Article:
Wednesday, October 31, 2007

Texas justice system oversees more people than live in 4 states and Washington D.C.

With Texas adult prisons nearly 4,000 guards short, and voters about to decide whether to approve debt to build three more units, it's worth pausing for a moment to observe with awe the vast number of Texans under control of the criminal justice system:
  • Average number felons under direct TDCJ supervision: 156,981 (2004)
  • Average number of Texas offenders on probation: 430,200 (2004)
  • Average number of parolees on active supervision: 77,000 (2005)
  • Total county jail population: 73,289 (2007)
Since I couldn't easily find numbers for the same time annual periods, this is just a rough estimate, but assuming those numbers haven't change much, that puts the total number of adults incarcerated or under direct supervision in Texas at any one time at approximately 737,470. That's more than total 2004 populations of Washington, D.C. and four US states: Alaska, North Dakota, Vermont and Wyoming. A sizable majority of these offenders committed nonviolent offenses. (Texas has labeled a total of 2,324 separate acts "felonies," eleven of them involving oysters.)

Indeed, that's a significant proportion of Texans overall. In 2003, Texas' total adult population was 15,878,347. So about 4.6% of Texas adults, by these calculations, are under control of the criminal justice system at any one time - nearly five out of every hundred.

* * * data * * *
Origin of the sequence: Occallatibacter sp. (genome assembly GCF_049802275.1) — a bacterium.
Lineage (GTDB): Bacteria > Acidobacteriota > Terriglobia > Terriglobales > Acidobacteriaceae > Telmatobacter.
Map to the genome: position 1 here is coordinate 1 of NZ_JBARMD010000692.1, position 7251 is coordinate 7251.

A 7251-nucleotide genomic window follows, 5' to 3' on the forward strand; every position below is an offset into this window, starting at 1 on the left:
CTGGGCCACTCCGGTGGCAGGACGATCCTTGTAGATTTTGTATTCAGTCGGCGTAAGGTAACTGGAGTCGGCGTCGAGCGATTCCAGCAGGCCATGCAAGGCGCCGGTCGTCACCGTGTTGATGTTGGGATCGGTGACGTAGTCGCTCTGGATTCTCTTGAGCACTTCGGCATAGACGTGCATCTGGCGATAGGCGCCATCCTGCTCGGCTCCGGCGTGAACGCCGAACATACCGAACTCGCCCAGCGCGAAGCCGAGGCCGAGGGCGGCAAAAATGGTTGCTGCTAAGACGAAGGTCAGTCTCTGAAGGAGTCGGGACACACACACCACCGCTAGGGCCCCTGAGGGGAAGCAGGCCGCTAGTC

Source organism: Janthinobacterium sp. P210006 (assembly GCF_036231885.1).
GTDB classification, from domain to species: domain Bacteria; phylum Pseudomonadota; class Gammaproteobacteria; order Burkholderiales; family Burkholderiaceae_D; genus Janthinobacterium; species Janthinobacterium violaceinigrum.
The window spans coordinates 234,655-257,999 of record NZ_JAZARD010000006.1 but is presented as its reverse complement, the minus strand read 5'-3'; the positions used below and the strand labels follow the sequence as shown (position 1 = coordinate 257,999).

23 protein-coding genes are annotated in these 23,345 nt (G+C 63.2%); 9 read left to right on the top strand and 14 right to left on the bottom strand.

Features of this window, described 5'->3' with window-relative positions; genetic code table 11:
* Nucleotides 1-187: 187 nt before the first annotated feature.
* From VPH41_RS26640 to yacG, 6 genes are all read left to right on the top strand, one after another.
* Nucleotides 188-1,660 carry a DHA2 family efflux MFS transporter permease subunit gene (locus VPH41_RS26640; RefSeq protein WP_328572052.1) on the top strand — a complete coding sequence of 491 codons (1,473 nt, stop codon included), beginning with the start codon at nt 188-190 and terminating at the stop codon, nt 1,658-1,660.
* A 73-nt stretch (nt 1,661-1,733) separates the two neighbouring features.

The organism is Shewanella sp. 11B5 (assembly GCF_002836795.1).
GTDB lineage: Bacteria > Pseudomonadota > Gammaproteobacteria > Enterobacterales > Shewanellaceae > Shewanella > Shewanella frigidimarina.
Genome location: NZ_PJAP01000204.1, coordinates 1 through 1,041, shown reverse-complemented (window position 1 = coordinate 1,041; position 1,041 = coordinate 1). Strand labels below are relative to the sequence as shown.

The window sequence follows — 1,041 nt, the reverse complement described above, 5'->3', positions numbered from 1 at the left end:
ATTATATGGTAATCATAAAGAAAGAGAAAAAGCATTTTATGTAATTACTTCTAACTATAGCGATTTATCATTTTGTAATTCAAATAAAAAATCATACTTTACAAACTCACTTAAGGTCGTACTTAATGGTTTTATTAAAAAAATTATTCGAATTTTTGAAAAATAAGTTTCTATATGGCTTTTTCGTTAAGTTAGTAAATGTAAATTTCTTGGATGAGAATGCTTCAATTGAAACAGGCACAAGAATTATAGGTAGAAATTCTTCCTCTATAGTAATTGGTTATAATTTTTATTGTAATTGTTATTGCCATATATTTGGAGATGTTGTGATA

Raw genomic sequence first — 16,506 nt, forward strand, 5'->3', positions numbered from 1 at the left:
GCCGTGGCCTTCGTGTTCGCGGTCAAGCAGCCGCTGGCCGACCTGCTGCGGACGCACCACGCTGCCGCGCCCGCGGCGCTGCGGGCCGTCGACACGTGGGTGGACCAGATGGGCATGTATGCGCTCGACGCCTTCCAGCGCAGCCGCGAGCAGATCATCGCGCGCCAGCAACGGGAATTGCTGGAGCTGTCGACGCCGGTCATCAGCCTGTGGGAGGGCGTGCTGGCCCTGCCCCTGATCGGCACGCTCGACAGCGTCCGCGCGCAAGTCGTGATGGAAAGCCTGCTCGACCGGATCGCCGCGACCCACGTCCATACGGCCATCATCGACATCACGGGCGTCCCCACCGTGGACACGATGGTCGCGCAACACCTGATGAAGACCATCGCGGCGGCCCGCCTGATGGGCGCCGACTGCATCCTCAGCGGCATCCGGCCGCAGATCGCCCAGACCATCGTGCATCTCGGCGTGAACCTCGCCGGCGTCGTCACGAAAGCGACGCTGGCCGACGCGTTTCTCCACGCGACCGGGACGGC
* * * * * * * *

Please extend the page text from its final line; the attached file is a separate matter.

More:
Texas also pays quite a lot of people to track down and confine the bad guys:
  • Average total number active peace officers licensed at TCLEOSE: 84,850 (2005)
  • TDCJ employees including prison guards and parole officers: Approximately 38,000 (2004)
And that doesn't include support staff, county employees, and a lot of other folks.

Discussing staffing shortages at TYC with a juvenile probation chief in Lubbock on Monday, he darkly joked that we're getting to the point in Texas where half the state will be incarcerated, and the other half will be paid to guard them. The only problem with that scheme: Apparently nobody wants the job.

Data from agency evaluations submitted to the Sunset Commission, see: TCLEOSE, TDCJ, TCJS.


Anonymous said...

Many people who read and post here are associated with the criminal justice system. Prison guards for one.

As one of the people who sees the error of our war on drugs...especially the fact that people are punished harshly, and sometimes killed over their use of marijuana, I have often heard, of course, that the reason we can't use logic and reason and common sense to get the laws changed is that there are people who profit from such laws.